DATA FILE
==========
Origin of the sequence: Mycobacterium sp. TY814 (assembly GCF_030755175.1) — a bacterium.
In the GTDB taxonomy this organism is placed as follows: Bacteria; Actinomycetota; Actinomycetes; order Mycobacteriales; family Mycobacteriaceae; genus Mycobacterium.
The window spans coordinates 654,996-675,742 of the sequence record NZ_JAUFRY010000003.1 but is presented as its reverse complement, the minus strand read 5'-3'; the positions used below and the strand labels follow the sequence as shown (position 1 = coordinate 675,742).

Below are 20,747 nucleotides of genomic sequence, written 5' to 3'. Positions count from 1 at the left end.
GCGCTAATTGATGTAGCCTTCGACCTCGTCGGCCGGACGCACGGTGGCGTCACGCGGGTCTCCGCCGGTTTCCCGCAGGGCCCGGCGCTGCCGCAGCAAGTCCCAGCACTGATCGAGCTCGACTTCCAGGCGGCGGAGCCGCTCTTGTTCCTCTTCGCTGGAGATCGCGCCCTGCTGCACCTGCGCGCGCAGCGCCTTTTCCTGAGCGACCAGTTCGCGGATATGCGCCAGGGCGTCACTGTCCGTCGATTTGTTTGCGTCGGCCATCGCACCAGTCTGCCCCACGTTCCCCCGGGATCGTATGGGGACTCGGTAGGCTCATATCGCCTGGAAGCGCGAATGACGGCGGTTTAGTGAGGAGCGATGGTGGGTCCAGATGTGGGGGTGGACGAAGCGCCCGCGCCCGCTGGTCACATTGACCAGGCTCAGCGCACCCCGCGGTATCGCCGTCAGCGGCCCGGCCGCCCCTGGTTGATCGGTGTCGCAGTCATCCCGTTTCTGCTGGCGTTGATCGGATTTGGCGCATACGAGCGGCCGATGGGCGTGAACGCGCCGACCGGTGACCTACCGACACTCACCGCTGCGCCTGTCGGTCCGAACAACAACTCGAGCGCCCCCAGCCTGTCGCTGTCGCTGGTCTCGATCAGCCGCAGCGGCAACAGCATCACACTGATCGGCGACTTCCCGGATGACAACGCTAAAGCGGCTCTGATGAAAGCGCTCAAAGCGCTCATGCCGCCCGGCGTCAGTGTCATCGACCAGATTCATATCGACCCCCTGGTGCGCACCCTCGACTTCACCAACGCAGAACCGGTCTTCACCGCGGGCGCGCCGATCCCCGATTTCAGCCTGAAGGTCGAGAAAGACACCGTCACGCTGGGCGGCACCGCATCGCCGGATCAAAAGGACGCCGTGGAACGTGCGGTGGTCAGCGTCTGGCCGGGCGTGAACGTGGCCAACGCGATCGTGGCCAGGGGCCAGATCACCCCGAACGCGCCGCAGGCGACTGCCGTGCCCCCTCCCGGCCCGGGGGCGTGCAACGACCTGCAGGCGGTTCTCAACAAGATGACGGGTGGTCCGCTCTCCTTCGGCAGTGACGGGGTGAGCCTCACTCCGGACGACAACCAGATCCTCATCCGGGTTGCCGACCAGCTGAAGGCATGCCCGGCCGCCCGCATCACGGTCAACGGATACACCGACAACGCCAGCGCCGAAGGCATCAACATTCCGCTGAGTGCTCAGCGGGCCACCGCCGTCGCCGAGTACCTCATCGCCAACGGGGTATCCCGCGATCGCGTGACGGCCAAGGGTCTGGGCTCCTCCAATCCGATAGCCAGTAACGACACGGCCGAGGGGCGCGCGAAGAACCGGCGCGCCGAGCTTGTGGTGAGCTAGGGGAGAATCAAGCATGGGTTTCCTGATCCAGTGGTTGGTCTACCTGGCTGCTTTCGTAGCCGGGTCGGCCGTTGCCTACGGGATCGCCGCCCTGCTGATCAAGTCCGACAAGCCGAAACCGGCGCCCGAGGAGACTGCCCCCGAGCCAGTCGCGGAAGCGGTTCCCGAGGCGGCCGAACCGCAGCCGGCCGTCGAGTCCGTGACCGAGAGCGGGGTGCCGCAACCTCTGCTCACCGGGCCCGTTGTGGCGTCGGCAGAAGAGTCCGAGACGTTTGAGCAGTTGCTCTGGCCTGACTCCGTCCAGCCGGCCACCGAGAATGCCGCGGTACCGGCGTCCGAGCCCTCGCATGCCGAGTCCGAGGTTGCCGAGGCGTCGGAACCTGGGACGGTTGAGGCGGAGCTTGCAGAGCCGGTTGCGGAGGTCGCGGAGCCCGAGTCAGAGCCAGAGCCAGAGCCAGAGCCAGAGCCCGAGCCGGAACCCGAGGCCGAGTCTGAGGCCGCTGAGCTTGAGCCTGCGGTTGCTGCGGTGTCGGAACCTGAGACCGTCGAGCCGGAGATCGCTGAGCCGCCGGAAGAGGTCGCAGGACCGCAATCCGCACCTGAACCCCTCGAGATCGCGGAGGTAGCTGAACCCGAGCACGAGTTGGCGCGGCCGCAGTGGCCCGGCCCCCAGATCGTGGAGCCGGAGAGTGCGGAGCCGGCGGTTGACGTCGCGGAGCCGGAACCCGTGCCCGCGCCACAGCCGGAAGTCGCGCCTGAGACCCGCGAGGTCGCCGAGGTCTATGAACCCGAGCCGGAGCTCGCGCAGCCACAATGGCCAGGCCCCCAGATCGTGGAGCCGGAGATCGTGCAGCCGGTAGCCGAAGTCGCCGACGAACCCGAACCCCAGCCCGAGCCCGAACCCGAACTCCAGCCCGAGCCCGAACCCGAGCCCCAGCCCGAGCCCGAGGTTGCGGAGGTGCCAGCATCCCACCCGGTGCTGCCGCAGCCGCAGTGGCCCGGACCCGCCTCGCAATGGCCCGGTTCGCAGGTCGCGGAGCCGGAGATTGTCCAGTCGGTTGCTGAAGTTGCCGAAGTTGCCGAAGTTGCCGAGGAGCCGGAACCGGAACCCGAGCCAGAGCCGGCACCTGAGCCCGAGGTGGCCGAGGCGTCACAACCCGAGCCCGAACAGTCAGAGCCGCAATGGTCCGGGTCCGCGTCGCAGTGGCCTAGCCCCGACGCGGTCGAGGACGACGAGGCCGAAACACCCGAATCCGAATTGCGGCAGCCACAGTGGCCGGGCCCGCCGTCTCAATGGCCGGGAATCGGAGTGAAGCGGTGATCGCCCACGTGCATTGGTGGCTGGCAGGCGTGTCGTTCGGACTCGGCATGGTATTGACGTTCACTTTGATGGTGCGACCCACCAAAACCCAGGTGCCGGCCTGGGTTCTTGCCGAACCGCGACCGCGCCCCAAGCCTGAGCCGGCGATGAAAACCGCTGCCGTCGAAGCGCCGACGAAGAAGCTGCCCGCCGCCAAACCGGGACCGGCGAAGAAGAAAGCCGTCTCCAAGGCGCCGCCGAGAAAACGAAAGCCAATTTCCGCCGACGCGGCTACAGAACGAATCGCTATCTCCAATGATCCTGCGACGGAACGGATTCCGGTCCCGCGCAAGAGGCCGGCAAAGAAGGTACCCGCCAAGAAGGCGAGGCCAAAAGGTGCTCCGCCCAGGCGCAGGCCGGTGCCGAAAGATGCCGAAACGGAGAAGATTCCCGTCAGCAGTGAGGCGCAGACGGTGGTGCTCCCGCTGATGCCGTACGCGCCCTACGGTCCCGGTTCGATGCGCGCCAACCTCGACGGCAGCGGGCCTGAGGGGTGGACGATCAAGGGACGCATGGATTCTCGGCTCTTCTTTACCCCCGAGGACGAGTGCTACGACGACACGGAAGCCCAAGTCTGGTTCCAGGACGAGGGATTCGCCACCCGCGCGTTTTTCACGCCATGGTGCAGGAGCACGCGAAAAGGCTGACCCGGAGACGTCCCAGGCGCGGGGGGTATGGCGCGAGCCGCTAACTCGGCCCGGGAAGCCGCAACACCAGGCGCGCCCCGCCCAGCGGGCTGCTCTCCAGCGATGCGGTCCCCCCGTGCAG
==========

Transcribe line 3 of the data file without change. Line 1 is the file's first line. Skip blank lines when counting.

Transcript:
The window spans coordinates 654,996-675,742 of the sequence record NZ_JAUFRY010000003.1 but is presented as its reverse complement, the minus strand read 5'-3'; the positions used below and the strand labels follow the sequence as shown (position 1 = coordinate 675,742).